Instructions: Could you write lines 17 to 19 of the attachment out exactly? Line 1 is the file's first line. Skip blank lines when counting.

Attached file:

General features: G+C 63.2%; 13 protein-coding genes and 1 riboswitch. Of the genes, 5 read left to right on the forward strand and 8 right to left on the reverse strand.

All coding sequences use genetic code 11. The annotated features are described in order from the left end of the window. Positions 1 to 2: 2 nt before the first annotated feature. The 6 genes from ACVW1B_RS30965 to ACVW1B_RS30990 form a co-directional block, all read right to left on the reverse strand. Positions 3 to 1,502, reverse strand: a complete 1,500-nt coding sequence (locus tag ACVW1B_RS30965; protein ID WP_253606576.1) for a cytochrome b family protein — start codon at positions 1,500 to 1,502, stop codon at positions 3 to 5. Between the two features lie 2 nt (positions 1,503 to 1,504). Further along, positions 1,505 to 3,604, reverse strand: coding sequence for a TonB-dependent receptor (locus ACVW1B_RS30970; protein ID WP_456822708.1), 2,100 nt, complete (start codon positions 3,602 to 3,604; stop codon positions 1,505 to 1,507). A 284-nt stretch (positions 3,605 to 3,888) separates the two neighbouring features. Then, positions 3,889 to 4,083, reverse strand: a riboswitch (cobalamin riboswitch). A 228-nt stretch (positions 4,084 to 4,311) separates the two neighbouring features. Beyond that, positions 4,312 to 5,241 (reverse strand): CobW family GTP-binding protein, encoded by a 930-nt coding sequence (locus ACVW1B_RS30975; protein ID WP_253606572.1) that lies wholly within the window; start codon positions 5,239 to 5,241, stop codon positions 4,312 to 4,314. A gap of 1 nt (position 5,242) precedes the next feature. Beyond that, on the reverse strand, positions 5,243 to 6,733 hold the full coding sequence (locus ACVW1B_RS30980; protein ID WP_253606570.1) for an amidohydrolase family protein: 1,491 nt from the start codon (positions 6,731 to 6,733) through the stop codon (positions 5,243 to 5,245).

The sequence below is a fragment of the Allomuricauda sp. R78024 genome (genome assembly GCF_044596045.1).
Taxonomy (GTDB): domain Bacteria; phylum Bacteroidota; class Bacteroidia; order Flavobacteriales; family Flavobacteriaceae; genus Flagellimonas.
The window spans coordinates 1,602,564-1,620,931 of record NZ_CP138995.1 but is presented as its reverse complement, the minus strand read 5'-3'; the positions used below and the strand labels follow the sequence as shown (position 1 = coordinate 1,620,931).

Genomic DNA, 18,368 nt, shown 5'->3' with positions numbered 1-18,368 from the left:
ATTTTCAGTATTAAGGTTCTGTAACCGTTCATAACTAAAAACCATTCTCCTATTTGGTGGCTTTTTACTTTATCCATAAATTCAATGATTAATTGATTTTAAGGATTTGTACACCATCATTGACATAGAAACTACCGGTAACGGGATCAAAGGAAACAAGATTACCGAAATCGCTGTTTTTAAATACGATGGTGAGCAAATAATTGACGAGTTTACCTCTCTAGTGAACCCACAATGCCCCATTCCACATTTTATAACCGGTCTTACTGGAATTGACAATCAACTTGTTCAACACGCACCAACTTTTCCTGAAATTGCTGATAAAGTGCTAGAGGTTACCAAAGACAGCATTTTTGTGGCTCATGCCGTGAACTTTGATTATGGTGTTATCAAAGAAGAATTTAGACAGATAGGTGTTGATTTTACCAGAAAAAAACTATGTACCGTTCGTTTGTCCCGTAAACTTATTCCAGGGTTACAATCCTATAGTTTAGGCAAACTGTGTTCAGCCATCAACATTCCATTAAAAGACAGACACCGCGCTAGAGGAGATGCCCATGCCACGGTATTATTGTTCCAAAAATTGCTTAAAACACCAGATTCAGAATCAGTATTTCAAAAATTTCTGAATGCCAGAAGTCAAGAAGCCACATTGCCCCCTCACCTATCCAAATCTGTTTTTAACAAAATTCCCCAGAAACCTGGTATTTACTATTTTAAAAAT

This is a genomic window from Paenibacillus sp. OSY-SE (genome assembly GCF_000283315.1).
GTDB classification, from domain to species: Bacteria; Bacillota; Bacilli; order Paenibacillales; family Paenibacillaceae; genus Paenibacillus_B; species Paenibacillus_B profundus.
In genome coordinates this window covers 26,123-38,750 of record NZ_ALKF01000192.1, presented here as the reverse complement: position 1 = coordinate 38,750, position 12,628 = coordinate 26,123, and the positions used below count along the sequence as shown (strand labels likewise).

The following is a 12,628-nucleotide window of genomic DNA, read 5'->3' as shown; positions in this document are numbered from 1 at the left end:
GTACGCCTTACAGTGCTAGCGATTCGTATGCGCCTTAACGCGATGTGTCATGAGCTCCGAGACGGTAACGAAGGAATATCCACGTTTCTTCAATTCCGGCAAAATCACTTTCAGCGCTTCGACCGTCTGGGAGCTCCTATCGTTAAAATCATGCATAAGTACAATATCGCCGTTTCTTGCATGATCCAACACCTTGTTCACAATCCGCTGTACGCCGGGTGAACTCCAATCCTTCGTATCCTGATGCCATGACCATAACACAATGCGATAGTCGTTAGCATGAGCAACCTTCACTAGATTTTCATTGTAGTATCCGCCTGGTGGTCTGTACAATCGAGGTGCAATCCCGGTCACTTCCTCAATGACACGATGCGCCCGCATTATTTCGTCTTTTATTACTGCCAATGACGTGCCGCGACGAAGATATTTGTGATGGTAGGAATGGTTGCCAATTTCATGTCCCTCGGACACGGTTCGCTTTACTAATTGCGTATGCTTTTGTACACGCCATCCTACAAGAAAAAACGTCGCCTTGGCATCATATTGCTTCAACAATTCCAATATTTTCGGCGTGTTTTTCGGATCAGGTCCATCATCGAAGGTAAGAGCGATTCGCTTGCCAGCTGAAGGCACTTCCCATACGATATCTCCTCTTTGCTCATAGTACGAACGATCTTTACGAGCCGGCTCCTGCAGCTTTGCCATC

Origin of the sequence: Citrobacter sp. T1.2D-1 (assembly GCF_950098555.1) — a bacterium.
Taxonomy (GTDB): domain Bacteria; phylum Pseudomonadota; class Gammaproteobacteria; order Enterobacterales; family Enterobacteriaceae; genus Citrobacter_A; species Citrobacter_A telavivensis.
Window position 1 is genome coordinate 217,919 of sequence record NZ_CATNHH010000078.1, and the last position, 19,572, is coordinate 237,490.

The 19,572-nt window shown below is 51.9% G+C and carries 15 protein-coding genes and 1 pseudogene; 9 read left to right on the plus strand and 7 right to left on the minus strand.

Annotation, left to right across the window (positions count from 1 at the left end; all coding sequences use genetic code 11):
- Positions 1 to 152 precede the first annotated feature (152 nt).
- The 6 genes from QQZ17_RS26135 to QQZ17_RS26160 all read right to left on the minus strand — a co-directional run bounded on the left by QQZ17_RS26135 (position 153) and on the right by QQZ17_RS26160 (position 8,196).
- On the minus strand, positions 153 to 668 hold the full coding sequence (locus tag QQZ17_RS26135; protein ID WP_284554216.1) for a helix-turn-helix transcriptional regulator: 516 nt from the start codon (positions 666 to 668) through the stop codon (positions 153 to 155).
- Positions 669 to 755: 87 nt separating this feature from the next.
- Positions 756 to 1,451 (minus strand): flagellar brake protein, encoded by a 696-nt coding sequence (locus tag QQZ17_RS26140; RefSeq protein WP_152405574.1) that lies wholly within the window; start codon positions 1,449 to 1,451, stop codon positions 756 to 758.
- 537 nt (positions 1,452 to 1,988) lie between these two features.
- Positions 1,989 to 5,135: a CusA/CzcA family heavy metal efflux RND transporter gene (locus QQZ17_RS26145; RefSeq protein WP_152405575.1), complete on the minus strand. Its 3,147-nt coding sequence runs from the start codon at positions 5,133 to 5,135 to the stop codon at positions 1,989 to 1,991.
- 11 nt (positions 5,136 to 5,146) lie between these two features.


Annotation, left to right across the window (positions count from 1 at the left end; all coding sequences use genetic code 11):
- Positions 1 to 152 precede the first annotated feature (152 nt).
- The 6 genes from QQZ17_RS26135 to QQZ17_RS26160 all read right to left on the minus strand — a co-directional run bounded on the left by QQZ17_RS26135 (position 153) and on the right by QQZ17_RS26160 (position 8,196).